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BART Faces Strike After Rejection of Final Offer

September 23, 1988|Associated Press

OAKLAND — After the rejection of the final contract offer from Bay Area Rapid Transit, union leaders for 1,200 clerks and janitors are considering their next step, which includes a possible strike starting next week.

By a vote of 454 to 354 on Wednesday night, members of United Public Employees Union Local 790 rejected the public agency's proposed contract.

Although the contract was approved by a vote of 170 to 164 by the 500-member Local 1555 of Amalgamated Transit Union, union leaders said they would not report to work if Local 790 of United Public Employees struck.

"The union will not be split," said Hank White, president of Local 1555.

Both unions have been locked for months in a labor dispute with management over retirement benefits.

The probability that Local 1555, which represents 500 train operators and station agents, will honor picket lines is "a major concern of ours at this point," BART spokesman Sy Mouber said.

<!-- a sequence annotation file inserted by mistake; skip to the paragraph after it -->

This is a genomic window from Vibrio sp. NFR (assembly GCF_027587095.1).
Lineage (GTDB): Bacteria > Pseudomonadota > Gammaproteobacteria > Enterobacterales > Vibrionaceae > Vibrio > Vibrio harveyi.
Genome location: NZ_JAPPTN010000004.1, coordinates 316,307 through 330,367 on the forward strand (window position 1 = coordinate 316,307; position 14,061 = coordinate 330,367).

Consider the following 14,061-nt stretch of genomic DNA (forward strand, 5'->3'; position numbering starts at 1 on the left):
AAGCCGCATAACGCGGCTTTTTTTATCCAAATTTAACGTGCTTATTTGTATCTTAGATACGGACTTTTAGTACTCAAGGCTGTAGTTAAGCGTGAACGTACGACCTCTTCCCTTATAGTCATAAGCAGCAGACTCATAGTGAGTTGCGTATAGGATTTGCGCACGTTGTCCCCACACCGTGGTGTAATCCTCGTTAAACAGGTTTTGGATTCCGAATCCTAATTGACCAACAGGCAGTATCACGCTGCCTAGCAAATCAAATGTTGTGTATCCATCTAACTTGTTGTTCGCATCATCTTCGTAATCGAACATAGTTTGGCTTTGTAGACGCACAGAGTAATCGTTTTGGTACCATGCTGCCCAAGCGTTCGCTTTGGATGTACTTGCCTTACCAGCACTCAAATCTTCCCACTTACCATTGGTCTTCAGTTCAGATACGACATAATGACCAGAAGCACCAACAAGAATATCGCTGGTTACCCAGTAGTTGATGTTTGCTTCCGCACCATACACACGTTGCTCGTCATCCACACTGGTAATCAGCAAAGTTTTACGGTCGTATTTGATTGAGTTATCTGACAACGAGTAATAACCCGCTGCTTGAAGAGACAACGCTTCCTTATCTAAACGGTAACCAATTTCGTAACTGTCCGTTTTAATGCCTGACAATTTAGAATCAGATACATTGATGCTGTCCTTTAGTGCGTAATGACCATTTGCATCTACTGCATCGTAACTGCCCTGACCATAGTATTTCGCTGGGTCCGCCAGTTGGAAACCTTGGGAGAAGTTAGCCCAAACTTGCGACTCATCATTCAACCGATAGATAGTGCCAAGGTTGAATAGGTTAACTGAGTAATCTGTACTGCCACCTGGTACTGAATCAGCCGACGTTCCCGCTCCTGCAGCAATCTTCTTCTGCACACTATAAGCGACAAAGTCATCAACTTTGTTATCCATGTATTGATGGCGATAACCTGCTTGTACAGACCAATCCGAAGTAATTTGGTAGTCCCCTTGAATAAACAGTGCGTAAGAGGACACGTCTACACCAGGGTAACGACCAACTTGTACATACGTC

Mouber said the train system could run, at least for a while, without Local 790's workers. But if train operators and station agents refuse to cross picket lines, he said, it would cripple BART. The unions have promised to give 24 hours' notice if they strike.

Local 790 voted down the proposed contract at the recommendation of union leaders.

Together, the two unions represent about two-thirds of BART's employees operating a system that carries 200,000 riders a day Monday through Friday.

A transit district official called its contract offer "one of the best in the industry today," and noted that BART faces a $4.8-million deficit in the current fiscal year. The three-year pact calls for a 14% increase in pay and benefits the first year and 3% for each of the next two years, with a one-time cost-of-living payment at the end.

But both unions have criticized the proposed retirement benefits.

Executives of the two locals were meeting late Thursday on the issue.

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